German Federal Agency for Nature Conservation (BfN)


CRISPR-Cas und Genome Editing

The function of CRISPR/Cas

The discovery of CRISPR/Cas represents a technical breakthrough in genetic engineering. CRISPR/Cas is a molecular complex that plays a role in the immune response of bacteria against viruses, which can also be used in biotechnology. The combination of a synthetic CRISPR component, with which gene sequences can be controlled specifically, and the nuclease Cas, with which these gene sequences are then cut, enables genetic information to be changed at predetermined locations. The use of CRISPR/Cas and other genome editing methods increases the range of possible modifications.

Areas of application

In the evaluation of genome editing, three application areas can be distinguished:

The term "conventional" genetic engeneering is used if individual genes are modified or newly introduced in an organism. The new techniques play a role in this respect, both by facilitating the simplification of methods and by offering new application possibilities. These quantitative and qualitative differences will lead to new regulatory challenges, particularly in terms of risk assessment and monitoring. Furthermore, CRISPR/Cas no longer requires the use of marker genes, which can have an additional impact on risk assessment, monitoring and traceability procedures.

However, CRISPR/Cas is also used in the complex alteration of the genetic material, the so-called Synthetic Biology. This may involve the introduction of many new genes, such as entire synthesis pathways into an organism at a predefined point in the genome. Or the introduction of synthetic genes that are not found in nature. Gene Drives are also mentioned here, in which CRISPR/Cas is also inherited, which means that the Mendelian inheritance rules can be overridden and genetic engineering changes in wild populations can spread more widely. Gene drives can be used, for example, to decimate wild populations by introducing genetically determined sterility or to introduce new genes into them. Synthetic gene drives are therefore genetically engineered modifications that are carried out in nature on wild organisms. There are already concrete considerations to release gene drives not only in the largely well known agroecosystems, but also in a multitude of wildlife habitats. In general, the use of synthetic biology for risk assessment and monitoring is a challenge because it creates completely new organisms and classical approaches to risk assessment and monitoring may no longer be applicable.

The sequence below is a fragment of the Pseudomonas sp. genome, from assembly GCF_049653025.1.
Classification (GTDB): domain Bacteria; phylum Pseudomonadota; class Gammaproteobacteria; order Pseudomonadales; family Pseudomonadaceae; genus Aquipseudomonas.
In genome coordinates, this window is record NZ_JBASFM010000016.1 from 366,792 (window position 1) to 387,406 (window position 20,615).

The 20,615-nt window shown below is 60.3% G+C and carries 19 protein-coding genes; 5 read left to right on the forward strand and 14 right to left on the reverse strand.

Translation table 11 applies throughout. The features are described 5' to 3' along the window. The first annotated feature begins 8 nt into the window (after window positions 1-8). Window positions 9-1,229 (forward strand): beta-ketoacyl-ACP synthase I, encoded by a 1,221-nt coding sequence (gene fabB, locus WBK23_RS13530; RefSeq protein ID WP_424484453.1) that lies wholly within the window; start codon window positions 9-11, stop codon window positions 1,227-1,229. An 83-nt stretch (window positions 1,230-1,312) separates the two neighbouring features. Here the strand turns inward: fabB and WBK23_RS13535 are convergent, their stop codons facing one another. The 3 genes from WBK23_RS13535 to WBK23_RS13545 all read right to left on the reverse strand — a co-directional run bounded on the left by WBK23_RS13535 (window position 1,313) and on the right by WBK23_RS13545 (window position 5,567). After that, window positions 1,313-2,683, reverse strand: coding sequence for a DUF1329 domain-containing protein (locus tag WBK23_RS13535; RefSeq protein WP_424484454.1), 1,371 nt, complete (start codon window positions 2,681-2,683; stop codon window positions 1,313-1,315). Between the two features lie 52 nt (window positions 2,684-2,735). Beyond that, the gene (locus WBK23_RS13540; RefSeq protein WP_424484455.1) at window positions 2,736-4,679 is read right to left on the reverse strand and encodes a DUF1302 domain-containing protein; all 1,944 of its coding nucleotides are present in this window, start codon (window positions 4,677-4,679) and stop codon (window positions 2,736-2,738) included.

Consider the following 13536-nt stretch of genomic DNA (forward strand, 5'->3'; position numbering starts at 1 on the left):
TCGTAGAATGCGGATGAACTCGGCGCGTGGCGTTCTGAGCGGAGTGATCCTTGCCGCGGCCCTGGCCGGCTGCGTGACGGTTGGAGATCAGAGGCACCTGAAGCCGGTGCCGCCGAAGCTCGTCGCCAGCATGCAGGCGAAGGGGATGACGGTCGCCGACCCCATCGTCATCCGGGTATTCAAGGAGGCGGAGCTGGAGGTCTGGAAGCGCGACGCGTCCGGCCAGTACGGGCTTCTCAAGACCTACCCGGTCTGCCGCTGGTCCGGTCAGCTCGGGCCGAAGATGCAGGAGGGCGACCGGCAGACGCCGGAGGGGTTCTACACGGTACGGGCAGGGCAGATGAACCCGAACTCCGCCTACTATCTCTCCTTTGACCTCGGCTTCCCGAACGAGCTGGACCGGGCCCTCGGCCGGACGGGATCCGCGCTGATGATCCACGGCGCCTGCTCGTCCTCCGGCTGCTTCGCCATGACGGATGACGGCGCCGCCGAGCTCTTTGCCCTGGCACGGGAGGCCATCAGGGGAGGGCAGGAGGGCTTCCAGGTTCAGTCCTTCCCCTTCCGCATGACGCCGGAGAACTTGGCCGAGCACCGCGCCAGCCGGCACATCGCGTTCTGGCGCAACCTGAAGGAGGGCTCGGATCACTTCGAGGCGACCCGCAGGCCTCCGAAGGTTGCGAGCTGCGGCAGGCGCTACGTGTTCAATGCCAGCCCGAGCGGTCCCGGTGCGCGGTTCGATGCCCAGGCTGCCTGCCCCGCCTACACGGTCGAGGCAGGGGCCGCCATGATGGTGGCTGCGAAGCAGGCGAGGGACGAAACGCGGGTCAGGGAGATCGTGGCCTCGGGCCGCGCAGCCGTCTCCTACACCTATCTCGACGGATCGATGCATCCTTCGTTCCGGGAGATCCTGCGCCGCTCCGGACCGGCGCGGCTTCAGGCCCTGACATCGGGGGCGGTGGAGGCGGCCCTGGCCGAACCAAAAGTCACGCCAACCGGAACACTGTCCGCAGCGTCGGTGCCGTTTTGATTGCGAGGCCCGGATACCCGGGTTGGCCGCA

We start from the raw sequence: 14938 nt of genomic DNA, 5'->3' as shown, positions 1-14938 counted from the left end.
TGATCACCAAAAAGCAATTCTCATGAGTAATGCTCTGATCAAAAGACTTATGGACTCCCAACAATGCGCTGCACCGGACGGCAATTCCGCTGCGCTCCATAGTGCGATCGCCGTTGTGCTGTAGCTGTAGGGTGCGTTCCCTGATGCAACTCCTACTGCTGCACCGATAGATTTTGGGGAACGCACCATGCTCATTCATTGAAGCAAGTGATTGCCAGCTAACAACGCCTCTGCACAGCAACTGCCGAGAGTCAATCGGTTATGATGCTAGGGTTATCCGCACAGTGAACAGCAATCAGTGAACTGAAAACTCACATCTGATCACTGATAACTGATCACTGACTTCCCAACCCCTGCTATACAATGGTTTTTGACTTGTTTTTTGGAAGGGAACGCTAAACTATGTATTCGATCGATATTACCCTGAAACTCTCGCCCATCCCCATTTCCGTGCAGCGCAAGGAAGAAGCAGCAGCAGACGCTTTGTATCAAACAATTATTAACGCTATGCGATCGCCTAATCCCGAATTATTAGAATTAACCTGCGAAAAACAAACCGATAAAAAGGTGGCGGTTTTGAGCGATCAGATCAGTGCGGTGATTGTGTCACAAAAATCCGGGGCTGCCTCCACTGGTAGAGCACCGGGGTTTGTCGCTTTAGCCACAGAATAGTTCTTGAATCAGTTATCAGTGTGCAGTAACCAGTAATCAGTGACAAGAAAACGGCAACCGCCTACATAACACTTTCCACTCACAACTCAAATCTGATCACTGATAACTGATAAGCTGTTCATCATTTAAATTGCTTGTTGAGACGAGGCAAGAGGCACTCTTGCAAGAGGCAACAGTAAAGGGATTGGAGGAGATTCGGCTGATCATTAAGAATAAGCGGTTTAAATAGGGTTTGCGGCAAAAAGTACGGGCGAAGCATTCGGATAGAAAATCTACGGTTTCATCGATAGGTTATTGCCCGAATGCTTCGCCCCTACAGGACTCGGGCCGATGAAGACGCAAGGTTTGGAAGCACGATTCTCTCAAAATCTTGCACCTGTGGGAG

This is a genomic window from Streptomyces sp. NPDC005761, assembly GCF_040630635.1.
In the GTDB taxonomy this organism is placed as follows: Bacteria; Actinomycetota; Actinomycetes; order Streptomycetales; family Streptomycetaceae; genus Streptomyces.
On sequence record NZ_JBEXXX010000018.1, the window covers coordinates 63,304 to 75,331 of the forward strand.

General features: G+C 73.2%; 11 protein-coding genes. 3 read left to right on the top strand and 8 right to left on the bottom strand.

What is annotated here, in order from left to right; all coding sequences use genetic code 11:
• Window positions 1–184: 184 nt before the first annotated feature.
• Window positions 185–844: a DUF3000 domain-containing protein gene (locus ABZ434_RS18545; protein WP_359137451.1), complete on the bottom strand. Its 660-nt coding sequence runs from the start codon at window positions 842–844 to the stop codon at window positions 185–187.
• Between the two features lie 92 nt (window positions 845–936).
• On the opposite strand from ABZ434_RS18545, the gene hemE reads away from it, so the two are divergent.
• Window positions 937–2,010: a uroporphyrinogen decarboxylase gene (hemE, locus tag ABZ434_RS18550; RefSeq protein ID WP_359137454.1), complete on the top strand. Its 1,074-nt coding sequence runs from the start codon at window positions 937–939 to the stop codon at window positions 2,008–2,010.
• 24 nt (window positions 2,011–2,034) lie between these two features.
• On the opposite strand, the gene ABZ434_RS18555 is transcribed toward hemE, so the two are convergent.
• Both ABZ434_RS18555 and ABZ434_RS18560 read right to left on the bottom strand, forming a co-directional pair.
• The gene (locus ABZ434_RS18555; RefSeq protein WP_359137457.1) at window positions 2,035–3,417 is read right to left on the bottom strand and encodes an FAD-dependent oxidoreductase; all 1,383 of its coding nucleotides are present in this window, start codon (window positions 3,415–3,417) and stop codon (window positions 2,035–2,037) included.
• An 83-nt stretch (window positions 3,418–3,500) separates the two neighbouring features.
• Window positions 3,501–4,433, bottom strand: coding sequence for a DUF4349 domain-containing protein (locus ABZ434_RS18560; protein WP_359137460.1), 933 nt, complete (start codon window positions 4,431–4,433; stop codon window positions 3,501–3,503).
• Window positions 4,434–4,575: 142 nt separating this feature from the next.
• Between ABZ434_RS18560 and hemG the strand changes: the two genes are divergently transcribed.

The third area is currently the subject of intense debate, partly because the legal classification as genetic engineering is being called into question. With the so-called new techniques, individual base pairs - the "letters" of DNA - can be selectively added or removed in genes by means of methods such as CRISPR/Cas. Genes can either be silenced, altered or amplified in their effect. Small changes have the potential to make a huge impact, precisely because they are now targeted.


Are plants created with the help of new genome editing methods such as CRISPR/Cas to be regarded as genetically modified organisms? Are they covered by European genetic engineering law? The European Court of Justice ruled on these questions on 25th of july 2018: Organisms obtained by new genetic engineering are in principle subject to the European genetic engineering law.

Judgment of the European Court of Justice about the scope of application of the genetic engeneering law

A legal opinion (Spranger, T.M. 2017) commissioned by the Federal Agency for Nature Conservation (BfN) showed in 2017 that the various specialized European laws outside of genetic engineering law do not provide adequate control and testing standards for the so-called new technologies. 

Press release regarding the legal opinion of Spranger, T.M. (2017)



Legal opinion on the analysis of various European directives and regulations with regard to their potential to regulate environmental effects of New Technologies besides Genetic Engineering Law:

Spranger, T.M. 2017 (engl) and summary 

Press release 15.11.2017


Last Change: 23/01/2019